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Ionic Liquids as Solvents for Catalytic Conversion of Lignocellulosic Feedstocks

  • Author(s): Dee, Sean Joseph
  • Advisor(s): Bell, Alexis T
  • et al.
Abstract

The deconstruction and upgrading of lignocellulosic biomass dissolved in ionic liquids was studied as a potential alternative route to products traditionally synthesized from petroleum. While domestic biomass is a cheaper, lower carbon emission, alternative feedstock to petroleum, its utilization requires the selective deconstruction of the biopolymer to monomeric sugars and upgrading of the sugars to higher value products. Since biomass is soluble in ionic liquids, there is the opportunity to do both the deconstruction and secondary upgrading using "one-pot" homogeneous catalysis.

The primary focus of this work was to understand the kinetics of both biomass deconstruction and secondary sugar chemistry in ionic liquids. Biomass is a complex collection of molecules that consists of three primary components, cellulose, hemicellulose, and lignin. Since cellulose is the primary component, accounting for roughly 45 wt% of the raw biomass on a dry basis, initial studies aimed to understand the hydrolysis of dissolved cellulose to its sugar residue glucose. Using microcrystalline Avicel cellulose as a model, the rate laws and activation energies of cellulose hydrolysis and glucose dehydration were determined in the ionic liquid 1-butyl-3-methylimidazolium chloride ([Bmim][Cl]). No evidence of oligosaccharides was observed, suggesting that hydrolysis occurs preferentially at chain ends and is irreversible. Gradually adding water to the reaction solution, so as not to precipitate cellulose but also limit the secondary dehydration of the resulting glucose to 5-hydroxymethyl furfural (5-HMF), significantly increased glucose yield and limited production of degradation products (humins). Several mechanisms were proposed to explain the effects of water, and possible routes to humin formation.

While understanding the reactivity of model compounds is important to the development of biomass conversion technologies, it is critical to understand how the components of biomass react in their native form. An investigation was carried out to compare the reactivity of cellulose and hemicellulose model compounds to both pretreated and miscanthus grass in 1-ethyl-3-methylimidazolium chloride ([Emim][Cl]). Activation energies of model compounds were compared with the native component in raw biomass. Significant rate decreases in hydrolysis of the cellulosic and hemicellulosic components in raw biomass compared to Avicel and Xylan from Birchwood were attributed to the interaction of lignin with the biopolymers in raw biomass. However, reaction of two pretreated substrates with varying degrees of delignification showed that the presence of lignin did not have a detrimental effect on hydrolysis, but instead suggested that breaking the raw biomass macrostructures is the key to improving hydrolysis of the biopolymers. Gradual water addition strategies further improved saccharine yield, but left the cellulosic component incompletely hydrolyzed. This unhydrolyzed cellulosic component could be further converted by varying the temperature, acid concentration, or performing a second hydrolysis on the reactor residue.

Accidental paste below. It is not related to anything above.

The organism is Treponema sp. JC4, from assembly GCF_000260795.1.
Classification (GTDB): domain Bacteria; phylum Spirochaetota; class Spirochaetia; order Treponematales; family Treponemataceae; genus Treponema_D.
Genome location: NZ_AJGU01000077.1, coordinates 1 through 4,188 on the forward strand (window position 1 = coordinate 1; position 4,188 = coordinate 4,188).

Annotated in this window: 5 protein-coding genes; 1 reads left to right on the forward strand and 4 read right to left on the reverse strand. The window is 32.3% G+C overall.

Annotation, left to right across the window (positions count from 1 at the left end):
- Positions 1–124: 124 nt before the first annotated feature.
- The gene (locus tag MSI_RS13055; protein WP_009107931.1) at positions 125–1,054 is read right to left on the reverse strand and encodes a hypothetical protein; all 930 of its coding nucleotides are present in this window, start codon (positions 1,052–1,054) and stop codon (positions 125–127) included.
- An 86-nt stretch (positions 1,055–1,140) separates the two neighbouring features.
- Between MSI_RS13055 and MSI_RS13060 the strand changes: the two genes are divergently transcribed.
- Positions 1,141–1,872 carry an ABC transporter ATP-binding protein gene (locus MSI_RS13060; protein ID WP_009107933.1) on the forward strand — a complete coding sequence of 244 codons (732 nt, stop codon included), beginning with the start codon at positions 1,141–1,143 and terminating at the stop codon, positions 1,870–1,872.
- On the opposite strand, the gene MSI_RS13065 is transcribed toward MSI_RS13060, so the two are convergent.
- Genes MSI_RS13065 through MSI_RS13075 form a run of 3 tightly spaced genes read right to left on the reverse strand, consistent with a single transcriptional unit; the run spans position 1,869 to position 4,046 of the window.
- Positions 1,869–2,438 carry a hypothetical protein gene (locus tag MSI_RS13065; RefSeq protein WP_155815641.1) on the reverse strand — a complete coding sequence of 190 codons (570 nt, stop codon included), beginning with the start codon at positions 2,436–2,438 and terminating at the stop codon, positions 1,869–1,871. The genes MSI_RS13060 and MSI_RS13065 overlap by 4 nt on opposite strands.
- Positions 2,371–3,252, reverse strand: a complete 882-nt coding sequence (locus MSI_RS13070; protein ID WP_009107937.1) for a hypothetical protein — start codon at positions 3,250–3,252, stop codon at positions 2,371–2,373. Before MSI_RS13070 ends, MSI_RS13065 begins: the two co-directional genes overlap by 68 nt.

After demonstrating the ability to generate sugars in high yield from miscanthus, we investigated the selective conversion of glucose to 5-HMF in ionic liquids using metal chlorides. Chromium chloride, CrCl2, has been proposed to isomerize glucose to fructose, which is readily dehydrated to 5-HMF in imidazolium chloride ionic liquids without an added catalyst. We began by studying the kinetics of fructose dehydration in [Emim][Cl] and investigating the effects of CrCl2 on the dehydration to 5-HMF. Then the kinetics of glucose isomerization to fructose using CrCl2 were characterized and compared to the rate and activation energy for fructose dehydration. Using the data for fructose, a model for the kinetics of fructose dehydration and isomerization in the presence of CrCl2 was developed. When the model was applied to glucose, it failed to describe the large conversion of glucose and small yields of 5-HMF in the initial reaction period. The accuracy of the model could be improved by including an intermediate in the glucose to fructose dehydration, which highlighted the need to characterize intermediates and products formed during dehydration using more detailed spectroscopic techniques than chromatography.

Finally, we conducted in-situ 13C NMR experiments to characterize the intermediates and products formed and to understand the effect of the ionic liquid solvent on glucose dehydration to 5-HMF catalyzed by metal chlorides in [Emim][Cl]. Compared to H2O, glucose dissolved in [Emim][Cl] exhibited higher equilibrium concentrations of the furanose and acyclic isomers of glucose. These isomers were observed to undergo dehydration more rapidly than the pyranose isomers of glucose. The rate of anomerization was also found to be faster in [Emim][Cl], a process that may facilitate ring opening in several proposed mechanisms for glucose dehydration. In situ catalytic studies were conducted using WCl6, which concluded that fructose is not formed as the reactive intermediate, but rather glucose first undergoes partial dehydration, before it is transformed from its unreactive aldose form to the more reactive ketose form. Using these observations, combined with studies of glucose dehydration catalyzed by H2SO4 several mechanisms were proposed to explain the progressive dehydration of glucose to 5-HMF using metal chlorides.

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